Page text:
The McDonald Territory Border Guard

McDonald Territory President McGowan and some of the McDonald Territory Border Guards. Courtesy of the McDonald County Historical Society.

Over a hundred men volunteered as Border Guards for the McDonald Territory soon after the movement to secede began. These Border Guards were notorious for carrying muzzle loaded rifles and black powder revolvers. They would stop incoming traffic and issue visas.

The front side of a McDonald Territory Visa. Courtesy of the McDonald County Historical Society.

The back side of a McDonald Territory Visa. Courtesy of the McDonald County Historical Society.

While on paper the primary duty of the Border Guard was to protect the Territory from an influx of outsiders and unwanted aliens, these “fun-loving, wise-cracking Border Guards appeared on television, newscasts, and private parties and blow outs to put on their act and heckle the people.”1 As a result of the behavior and actions of the McDonald Territory Border Guard, the secessionist movement gained much needed publicity.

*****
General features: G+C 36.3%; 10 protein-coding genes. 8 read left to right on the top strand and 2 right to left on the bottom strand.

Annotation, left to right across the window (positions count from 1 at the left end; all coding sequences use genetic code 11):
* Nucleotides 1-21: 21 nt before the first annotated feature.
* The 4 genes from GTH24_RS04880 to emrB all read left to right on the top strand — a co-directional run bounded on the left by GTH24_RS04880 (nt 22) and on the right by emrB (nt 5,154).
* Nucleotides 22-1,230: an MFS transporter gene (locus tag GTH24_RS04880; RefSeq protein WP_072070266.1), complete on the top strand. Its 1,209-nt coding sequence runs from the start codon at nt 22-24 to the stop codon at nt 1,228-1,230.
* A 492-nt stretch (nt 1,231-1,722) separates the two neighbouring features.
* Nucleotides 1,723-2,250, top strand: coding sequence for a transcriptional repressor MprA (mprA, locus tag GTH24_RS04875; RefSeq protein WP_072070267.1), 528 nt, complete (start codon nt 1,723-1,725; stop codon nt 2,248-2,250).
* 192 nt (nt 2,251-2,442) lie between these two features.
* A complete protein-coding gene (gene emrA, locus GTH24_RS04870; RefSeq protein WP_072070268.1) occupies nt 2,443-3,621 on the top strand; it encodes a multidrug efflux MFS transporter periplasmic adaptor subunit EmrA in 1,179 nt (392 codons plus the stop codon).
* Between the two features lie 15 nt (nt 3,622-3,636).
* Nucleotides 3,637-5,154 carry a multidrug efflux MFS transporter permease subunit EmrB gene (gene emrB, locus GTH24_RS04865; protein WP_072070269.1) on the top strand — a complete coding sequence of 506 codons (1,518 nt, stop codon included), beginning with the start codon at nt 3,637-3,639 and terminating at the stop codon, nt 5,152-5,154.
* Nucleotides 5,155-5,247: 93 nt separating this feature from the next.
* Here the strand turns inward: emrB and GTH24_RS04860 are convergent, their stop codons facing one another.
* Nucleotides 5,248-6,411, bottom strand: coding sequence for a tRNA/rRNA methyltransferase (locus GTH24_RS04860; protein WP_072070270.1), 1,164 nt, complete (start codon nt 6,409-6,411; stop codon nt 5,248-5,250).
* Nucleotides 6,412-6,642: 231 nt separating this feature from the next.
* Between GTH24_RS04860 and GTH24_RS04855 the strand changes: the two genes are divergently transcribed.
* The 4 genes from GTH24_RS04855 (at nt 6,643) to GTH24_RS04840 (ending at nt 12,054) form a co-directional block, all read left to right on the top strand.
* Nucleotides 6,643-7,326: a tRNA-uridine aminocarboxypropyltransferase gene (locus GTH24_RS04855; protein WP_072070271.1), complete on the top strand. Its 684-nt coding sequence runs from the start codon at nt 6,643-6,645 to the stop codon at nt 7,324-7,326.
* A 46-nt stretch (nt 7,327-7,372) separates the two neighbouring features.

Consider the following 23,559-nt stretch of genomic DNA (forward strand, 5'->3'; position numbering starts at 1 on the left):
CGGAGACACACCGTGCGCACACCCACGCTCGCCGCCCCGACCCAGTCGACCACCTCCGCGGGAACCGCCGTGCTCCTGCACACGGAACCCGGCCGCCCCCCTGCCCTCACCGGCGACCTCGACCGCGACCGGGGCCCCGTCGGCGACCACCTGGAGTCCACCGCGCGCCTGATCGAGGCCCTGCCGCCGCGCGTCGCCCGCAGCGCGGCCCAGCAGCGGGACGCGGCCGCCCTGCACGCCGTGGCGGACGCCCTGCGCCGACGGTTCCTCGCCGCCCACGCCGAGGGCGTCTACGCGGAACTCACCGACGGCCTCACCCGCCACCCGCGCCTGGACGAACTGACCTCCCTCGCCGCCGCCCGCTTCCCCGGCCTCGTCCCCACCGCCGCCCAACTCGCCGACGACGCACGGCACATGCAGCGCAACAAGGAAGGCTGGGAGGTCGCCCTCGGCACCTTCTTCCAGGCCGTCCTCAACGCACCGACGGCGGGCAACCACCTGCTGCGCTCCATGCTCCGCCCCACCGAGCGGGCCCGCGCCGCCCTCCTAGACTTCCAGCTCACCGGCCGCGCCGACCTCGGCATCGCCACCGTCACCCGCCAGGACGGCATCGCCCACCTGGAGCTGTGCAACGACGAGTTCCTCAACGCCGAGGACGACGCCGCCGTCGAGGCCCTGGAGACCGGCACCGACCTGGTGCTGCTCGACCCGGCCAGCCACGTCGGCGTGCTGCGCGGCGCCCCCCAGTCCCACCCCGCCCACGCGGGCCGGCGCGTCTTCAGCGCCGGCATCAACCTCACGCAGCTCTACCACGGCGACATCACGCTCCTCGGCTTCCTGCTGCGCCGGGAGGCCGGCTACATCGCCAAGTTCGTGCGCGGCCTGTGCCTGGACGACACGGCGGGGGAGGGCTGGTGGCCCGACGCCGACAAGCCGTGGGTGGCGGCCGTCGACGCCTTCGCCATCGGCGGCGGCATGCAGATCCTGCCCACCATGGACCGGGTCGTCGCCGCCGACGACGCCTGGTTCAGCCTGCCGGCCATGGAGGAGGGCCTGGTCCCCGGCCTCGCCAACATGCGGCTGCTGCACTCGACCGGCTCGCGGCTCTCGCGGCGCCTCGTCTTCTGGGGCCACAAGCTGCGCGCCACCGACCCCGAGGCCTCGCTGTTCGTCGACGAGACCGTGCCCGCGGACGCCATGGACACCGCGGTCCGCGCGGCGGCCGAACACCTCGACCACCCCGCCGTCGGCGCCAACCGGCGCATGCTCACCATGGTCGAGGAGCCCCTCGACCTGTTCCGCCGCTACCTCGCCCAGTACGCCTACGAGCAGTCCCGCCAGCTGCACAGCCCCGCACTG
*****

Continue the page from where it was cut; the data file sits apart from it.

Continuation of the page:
McDonald Territory president, Z.L. McGowan, Jim “Squeak” Howerton, and the Sergeant of the Territory Border Guard, Jim Stevens. Courtesy of the McDonald County Historical Society.

“Dressed in ridiculous mountain garb and carrying priceless old muzzle loading rifles, the men would go down in secession history as the roughest, toughest, brush-jumping hillbillies ever to crawl out of the deep, dark caves of the Ozark Mountains.”2

No doubt, the way the Border Guard were dressed and how they played their part showed that McDonald County was taking the proper steps to secede but still having fun with it.

Next: Outside Correspondences

1. Mrs. Stevens, “Inside McDonald Territory,” ed. David R. Sparlin, McDonald Territory: Secession 50th Anniversary, (Pineville: McDonald County Historical Society, 2001) 7.

2. Ibid.

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